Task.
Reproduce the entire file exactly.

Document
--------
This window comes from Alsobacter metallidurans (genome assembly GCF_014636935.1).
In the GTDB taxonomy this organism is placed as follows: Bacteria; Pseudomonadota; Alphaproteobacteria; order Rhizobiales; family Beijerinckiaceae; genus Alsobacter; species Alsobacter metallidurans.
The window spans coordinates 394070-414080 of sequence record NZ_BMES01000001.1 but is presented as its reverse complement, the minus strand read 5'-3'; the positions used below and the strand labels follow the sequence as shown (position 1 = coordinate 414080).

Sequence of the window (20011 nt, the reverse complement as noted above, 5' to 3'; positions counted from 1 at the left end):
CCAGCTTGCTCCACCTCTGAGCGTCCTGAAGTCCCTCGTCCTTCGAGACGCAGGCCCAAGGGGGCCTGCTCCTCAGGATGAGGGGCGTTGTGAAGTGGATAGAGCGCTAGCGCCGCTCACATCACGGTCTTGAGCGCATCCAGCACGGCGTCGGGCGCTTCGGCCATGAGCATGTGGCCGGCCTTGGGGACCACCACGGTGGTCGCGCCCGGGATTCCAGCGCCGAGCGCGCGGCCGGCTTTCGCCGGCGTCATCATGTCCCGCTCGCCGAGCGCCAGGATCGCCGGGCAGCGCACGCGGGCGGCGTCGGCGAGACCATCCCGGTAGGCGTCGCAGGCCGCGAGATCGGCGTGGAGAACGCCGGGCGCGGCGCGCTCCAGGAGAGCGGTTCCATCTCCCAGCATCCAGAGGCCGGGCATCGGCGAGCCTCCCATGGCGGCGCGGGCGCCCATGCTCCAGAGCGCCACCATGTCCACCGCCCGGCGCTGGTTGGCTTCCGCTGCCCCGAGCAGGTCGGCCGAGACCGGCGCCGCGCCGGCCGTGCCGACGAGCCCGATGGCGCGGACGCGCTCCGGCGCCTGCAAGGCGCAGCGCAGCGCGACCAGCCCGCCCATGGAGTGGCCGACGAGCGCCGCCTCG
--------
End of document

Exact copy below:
This window comes from Alsobacter metallidurans (genome assembly GCF_014636935.1).
In the GTDB taxonomy this organism is placed as follows: Bacteria; Pseudomonadota; Alphaproteobacteria; order Rhizobiales; family Beijerinckiaceae; genus Alsobacter; species Alsobacter metallidurans.
The window spans coordinates 394070-414080 of sequence record NZ_BMES01000001.1 but is presented as its reverse complement, the minus strand read 5'-3'; the positions used below and the strand labels follow the sequence as shown (position 1 = coordinate 414080).

Sequence of the window (20011 nt, the reverse complement as noted above, 5' to 3'; positions counted from 1 at the left end):
CCAGCTTGCTCCACCTCTGAGCGTCCTGAAGTCCCTCGTCCTTCGAGACGCAGGCCCAAGGGGGCCTGCTCCTCAGGATGAGGGGCGTTGTGAAGTGGATAGAGCGCTAGCGCCGCTCACATCACGGTCTTGAGCGCATCCAGCACGGCGTCGGGCGCTTCGGCCATGAGCATGTGGCCGGCCTTGGGGACCACCACGGTGGTCGCGCCCGGGATTCCAGCGCCGAGCGCGCGGCCGGCTTTCGCCGGCGTCATCATGTCCCGCTCGCCGAGCGCCAGGATCGCCGGGCAGCGCACGCGGGCGGCGTCGGCGAGACCATCCCGGTAGGCGTCGCAGGCCGCGAGATCGGCGTGGAGAACGCCGGGCGCGGCGCGCTCCAGGAGAGCGGTTCCATCTCCCAGCATCCAGAGGCCGGGCATCGGCGAGCCTCCCATGGCGGCGCGGGCGCCCATGCTCCAGAGCGCCACCATGTCCACCGCCCGGCGCTGGTTGGCTTCCGCTGCCCCGAGCAGGTCGGCCGAGACCGGCGCCGCGCCGGCCGTGCCGACGAGCCCGATGGCGCGGACGCGCTCCGGCGCCTGCAAGGCGCAGCGCAGCGCGACCAGCCCGCCCATGGAGTGGCCGACGAGCGCCGCCTCG